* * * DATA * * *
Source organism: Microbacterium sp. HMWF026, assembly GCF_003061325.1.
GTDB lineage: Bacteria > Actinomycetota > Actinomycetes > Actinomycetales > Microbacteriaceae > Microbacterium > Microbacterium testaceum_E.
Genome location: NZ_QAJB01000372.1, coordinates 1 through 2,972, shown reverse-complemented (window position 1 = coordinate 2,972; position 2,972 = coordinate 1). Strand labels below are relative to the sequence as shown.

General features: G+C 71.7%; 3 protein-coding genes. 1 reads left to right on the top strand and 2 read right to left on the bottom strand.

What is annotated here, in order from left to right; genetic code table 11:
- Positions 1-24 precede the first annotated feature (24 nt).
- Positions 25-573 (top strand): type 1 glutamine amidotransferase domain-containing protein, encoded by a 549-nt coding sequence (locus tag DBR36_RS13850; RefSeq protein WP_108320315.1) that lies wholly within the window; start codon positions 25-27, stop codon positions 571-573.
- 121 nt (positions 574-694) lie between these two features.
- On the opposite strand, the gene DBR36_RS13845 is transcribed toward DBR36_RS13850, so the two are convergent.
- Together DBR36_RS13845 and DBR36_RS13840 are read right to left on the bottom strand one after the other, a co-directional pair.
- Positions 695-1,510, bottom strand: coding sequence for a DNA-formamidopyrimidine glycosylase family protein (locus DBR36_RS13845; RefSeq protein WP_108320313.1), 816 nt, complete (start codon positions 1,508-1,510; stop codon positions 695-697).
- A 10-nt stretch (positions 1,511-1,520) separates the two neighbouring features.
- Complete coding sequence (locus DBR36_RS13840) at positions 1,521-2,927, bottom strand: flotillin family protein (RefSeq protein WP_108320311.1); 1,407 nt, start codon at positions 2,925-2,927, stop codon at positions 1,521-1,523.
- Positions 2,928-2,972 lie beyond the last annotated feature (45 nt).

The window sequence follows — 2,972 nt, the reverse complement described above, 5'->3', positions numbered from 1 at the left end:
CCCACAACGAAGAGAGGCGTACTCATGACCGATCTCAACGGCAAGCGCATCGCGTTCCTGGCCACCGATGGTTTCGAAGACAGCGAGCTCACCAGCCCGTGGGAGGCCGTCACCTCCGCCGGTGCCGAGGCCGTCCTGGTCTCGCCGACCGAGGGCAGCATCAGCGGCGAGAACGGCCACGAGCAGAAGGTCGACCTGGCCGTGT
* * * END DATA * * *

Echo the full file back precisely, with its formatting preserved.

Source organism: Microbacterium sp. HMWF026, assembly GCF_003061325.1.
GTDB lineage: Bacteria > Actinomycetota > Actinomycetes > Actinomycetales > Microbacteriaceae > Microbacterium > Microbacterium testaceum_E.
Genome location: NZ_QAJB01000372.1, coordinates 1 through 2,972, shown reverse-complemented (window position 1 = coordinate 2,972; position 2,972 = coordinate 1). Strand labels below are relative to the sequence as shown.

General features: G+C 71.7%; 3 protein-coding genes. 1 reads left to right on the top strand and 2 read right to left on the bottom strand.

What is annotated here, in order from left to right; genetic code table 11:
- Positions 1-24 precede the first annotated feature (24 nt).
- Positions 25-573 (top strand): type 1 glutamine amidotransferase domain-containing protein, encoded by a 549-nt coding sequence (locus tag DBR36_RS13850; RefSeq protein WP_108320315.1) that lies wholly within the window; start codon positions 25-27, stop codon positions 571-573.
- 121 nt (positions 574-694) lie between these two features.
- On the opposite strand, the gene DBR36_RS13845 is transcribed toward DBR36_RS13850, so the two are convergent.
- Together DBR36_RS13845 and DBR36_RS13840 are read right to left on the bottom strand one after the other, a co-directional pair.
- Positions 695-1,510, bottom strand: coding sequence for a DNA-formamidopyrimidine glycosylase family protein (locus DBR36_RS13845; RefSeq protein WP_108320313.1), 816 nt, complete (start codon positions 1,508-1,510; stop codon positions 695-697).
- A 10-nt stretch (positions 1,511-1,520) separates the two neighbouring features.
- Complete coding sequence (locus DBR36_RS13840) at positions 1,521-2,927, bottom strand: flotillin family protein (RefSeq protein WP_108320311.1); 1,407 nt, start codon at positions 2,925-2,927, stop codon at positions 1,521-1,523.
- Positions 2,928-2,972 lie beyond the last annotated feature (45 nt).

The window sequence follows — 2,972 nt, the reverse complement described above, 5'->3', positions numbered from 1 at the left end:
CCCACAACGAAGAGAGGCGTACTCATGACCGATCTCAACGGCAAGCGCATCGCGTTCCTGGCCACCGATGGTTTCGAAGACAGCGAGCTCACCAGCCCGTGGGAGGCCGTCACCTCCGCCGGTGCCGAGGCCGTCCTGGTCTCGCCGACCGAGGGCAGCATCAGCGGCGAGAACGGCCACGAGCAGAAGGTCGACCTGGCCGTGT